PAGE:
Pregnancy Month by Month

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First Month
Second Month

Third Month
Fourth Month
Fifth Month
Sixth Month
Seventh Month
Eighth Month
Ninth Month

 

First Month
The earliest symptoms of pregnancy differ from person to person. For most, this is the month you discover you’re pregnant – and that positive pregnancy test (and a missed period) may be the only sign you have.

CHANGES YOU MAY EXPERIENCE

  • Nausea – the earliest signs of “morning sickness” can appear in the first month
  • Breast Tenderness – your breasts or nipples may be swollen and tender to the touch
  • Fatigue – you may feel tired as your body adjusts to hormonal changes
  • Frequent Urination – a common side effect of the production of human chorionic gonadotropin (hCG) which causes an increase need to urinate in early pregnancy
  • Food Sensitivity – just the smell of food may turn your stomach.

HOW YOUR BABY IS DEVELOPING
Your baby is only .1 to .2 millimeters and at this stage is called a blastocyst. At three weeks pregnant, your child has already developed all his genetic material – and the sex is already decided.

WHAT TO EXPECT AT YOUR PRENATAL VISIT THIS MONTH 

  • A pregnancy test to confirm the pregnancy
  • You’ll complete an extensive family medical history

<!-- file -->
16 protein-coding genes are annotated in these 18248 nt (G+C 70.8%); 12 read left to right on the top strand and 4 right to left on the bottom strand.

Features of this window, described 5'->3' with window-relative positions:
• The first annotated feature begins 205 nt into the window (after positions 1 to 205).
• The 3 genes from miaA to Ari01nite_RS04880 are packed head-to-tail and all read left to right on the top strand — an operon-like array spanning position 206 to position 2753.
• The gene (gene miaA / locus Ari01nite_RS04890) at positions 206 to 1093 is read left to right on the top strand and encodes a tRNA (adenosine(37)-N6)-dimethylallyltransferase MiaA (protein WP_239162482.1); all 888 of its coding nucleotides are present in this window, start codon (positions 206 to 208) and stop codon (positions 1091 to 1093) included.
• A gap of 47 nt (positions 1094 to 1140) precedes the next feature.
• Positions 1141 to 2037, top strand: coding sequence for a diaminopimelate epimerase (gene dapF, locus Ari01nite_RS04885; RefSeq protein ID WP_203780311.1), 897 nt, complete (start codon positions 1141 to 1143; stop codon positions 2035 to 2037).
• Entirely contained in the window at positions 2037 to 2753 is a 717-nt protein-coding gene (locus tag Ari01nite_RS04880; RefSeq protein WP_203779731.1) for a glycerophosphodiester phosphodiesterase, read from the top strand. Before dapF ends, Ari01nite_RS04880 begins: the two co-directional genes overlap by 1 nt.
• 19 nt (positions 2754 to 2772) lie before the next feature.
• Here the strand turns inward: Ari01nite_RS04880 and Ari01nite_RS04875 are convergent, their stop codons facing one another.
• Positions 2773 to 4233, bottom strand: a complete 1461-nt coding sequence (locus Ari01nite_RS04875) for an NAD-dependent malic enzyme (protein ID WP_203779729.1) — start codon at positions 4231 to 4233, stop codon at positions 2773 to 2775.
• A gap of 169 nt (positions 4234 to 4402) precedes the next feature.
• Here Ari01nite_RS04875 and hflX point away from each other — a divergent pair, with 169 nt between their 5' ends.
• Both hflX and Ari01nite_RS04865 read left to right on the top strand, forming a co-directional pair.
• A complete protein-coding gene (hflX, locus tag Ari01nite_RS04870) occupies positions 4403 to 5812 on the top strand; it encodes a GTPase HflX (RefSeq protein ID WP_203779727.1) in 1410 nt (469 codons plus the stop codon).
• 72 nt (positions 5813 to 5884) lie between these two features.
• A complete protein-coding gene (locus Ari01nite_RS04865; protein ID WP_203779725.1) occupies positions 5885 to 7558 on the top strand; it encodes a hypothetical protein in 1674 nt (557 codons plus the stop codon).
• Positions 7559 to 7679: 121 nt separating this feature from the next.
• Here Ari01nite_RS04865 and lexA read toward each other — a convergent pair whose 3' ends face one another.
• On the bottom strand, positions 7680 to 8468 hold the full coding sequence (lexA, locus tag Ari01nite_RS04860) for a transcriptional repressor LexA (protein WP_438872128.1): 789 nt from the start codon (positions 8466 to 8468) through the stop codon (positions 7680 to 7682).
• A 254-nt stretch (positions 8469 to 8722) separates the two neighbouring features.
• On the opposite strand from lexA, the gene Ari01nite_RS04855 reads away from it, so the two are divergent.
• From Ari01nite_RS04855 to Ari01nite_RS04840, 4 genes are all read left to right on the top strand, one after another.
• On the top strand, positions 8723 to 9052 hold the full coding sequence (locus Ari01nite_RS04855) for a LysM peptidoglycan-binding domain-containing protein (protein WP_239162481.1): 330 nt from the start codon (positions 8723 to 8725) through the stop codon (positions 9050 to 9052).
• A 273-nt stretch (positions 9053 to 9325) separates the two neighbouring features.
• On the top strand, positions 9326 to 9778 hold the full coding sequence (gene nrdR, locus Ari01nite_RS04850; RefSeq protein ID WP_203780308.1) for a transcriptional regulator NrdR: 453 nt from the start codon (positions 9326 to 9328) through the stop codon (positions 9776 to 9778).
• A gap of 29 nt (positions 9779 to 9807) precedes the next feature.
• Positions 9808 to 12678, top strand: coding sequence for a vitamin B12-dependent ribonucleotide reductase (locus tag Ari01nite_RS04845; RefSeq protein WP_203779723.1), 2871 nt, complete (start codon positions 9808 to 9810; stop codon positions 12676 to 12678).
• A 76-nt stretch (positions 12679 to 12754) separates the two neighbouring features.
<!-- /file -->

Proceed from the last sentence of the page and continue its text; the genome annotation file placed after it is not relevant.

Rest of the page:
• The doctor  usually performs an internal pelvic exam to check your uterus, vagina and cervix
  • A Pap smear, if you haven’t had one in the past year
  • Routine blood tests and urine tests may be performed
  • An assessment of your health, including height, weight and blood pressure
  • You will be prescribed a prenatal vitamin and folic acid
  • Consult with your doctor about any over-the-counter or prescription drugs you take

 

Second Month
Baby goes from blastocyst to zygote, as that dividing ball of cells takes on a more human form. You may be experiencing a change, too, as your body and mind adjust to your new role as mom-to-be.

CHANGES YOU MAY EXPERIENCE

  • Nausea, vomiting, food sensitivity and fatigue may develop or become more severe
  • If you haven’t already, you should make changes in your lifestyle so you and your baby will be healthy. You should stop smoking , drinking and using caffeine. Consult your caregiver about other changes you may need to make.
  • You may experience moodiness as hormone levels adjust.
  • Sexual desire may wan as fatigue and nausea increase.

HOW YOUR BABY IS DEVELOPING
Your baby is now a little under an inch long but has developed into a tiny human being. The heart is beating, the brain is developing and she has developed all her limbs as well as hands and feet. The eyes have not fully developed.